(Closed) Would you have trouble pronouncing any of these names?

posted 5 years ago in Babies
Post # 61
Member
3941 posts
Honey bee
  • Wedding: October 2011

Uhh ya, the only one I CAN pronounce is Luna.

Post # 62
Member
984 posts
Busy bee
  • Wedding: June 2015

Having been big on anime back in the day, I recognise all these names as being normal Japanese names, and personally don’t have an issue with pronouncing them. I would however say that if you have to ask if people can pronounce it, maybe it’s not a good choice.

I’d say the best options here are Luna, Hana, and Hikari (BTW: Hikari is a beautiful name!) as well as Sora, Hiro and Hikaru (Hiro is my personal fave!).

  • This reply was modified 5 years, 2 months ago by  ZebraPrintMe.
Post # 63
Member
5891 posts
Bee Keeper
  • Wedding: October 2010

Jabberwocky:  My Mom is Japanese and from experience, stay away from tsu. My Mom’s name has that letter combination and NO ONE can pronounce it. I would also stay away from any vowel-vowel combos like Kaede, since in English the a-e will be combined. I would pick something that is easy like Hana, Luna or something that can be shortened like Kenta into Ken. In fact we’ve choosen Kenzo as our male baby name. 

Post # 64
Member
2455 posts
Buzzing bee
  • Wedding: June 2017

Missbliss:  I don’t think hardly anyone associates the name Hiro with Hiroshima.  Hiro means abundant, Hiroshima means “Wide Island.”  It would be much like associating the name “Al” with “Albatross.”

 

Jabberwocky:  They all look very pronounceable, but I have some manga/anime experience.  I’m going to liken names to food- it is ridiculous to discount a type of food as a valid food simply because your typical culture doesn’t eat it.

Post # 65
Member
5891 posts
Bee Keeper
  • Wedding: October 2010

babeba:  Too bad you wont be there in Feb. There is an awesome festival in Sopporo. I went as a teenager and still think about it 30 years later. (you dont know how old I feel typing that sentence!) I would still visit Hokkaido–really good food!

http://www.japan-guide.com/e/e5311.html

Post # 67
Member
269 posts
Helper bee
  • Wedding: May 2018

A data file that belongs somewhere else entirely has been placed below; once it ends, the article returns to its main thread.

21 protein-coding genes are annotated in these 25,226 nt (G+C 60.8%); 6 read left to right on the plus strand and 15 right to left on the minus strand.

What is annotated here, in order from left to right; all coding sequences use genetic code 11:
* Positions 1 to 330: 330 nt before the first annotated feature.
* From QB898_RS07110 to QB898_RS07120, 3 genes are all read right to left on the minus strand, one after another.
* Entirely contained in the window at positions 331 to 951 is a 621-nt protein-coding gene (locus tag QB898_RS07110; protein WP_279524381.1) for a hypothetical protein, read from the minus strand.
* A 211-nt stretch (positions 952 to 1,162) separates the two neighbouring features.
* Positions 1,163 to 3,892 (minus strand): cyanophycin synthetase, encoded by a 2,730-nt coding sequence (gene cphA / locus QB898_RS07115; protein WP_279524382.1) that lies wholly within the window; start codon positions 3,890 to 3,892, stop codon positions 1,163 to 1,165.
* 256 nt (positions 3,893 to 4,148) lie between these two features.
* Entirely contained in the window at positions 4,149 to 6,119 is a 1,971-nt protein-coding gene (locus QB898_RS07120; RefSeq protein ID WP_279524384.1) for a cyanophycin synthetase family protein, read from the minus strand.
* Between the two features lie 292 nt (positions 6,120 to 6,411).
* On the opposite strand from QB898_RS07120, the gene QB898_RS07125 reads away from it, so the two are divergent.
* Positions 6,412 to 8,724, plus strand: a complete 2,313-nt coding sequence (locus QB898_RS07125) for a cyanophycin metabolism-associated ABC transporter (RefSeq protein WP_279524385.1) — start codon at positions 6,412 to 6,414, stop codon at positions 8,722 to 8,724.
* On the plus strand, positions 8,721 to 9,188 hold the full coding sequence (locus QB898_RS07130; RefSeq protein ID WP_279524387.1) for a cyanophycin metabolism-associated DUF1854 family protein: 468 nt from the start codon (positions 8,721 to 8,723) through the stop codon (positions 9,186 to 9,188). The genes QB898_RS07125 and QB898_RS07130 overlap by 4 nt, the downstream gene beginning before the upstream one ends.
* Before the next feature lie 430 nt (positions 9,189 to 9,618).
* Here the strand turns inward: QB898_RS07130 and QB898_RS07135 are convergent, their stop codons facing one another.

I’ve been studying Japanese for 5 years and have been to Japan, so all those names are easy for me. It’s hard for me to “Americanize” the names, so I can’t help with saying which ones will be hard, with the exception of Tsubasa because “tsu” is difficult to pronounce correctly. How about Sakura? That one is easy for the most part and more recognizable (sorry if someone mentioned it already).

Post # 71
Member
3223 posts
Sugar bee
  • Wedding: September 2016

Jabberwocky:  one thing I really like about Runa is that it definitely seems like a western girl’s name. I think that Hiro is a very common name for boys – especially with that tv show heroes, so that is also understandable straightaway.  I know i find it a lot easier when I deal with someone for work reasons if I know  whether they are male or female – when I am asking for someone on the phone the first time, or writing an email, it helps to picture them. That is very heteronormative of me, I know… But it is something that I find helps me to relate to a person. I absolutely dislike when people are named Pat or Jamie.

Post # 72
Member
2509 posts
Sugar bee

Jabberwocky:  I didn’t know how to pronounce most just reading them, but I think they all seem simple enough that once you tell your family what the name is (like, they hear YOU say it) they won’t have any trouble.

For example, I didn’t know how to say Kaede by reading it, but if you introduced your child as Ka-ay-day I’d say it like that from then on and the spelling would make sense to me.

Post # 74
Member
146 posts
Blushing bee
  • Wedding: October 2014 - Fort Lauderdale Beach

Jabberwocky:  Almost sounds like the name Kaida, which is Japanese and is pronounced Kay-duh. It means little dragon. 

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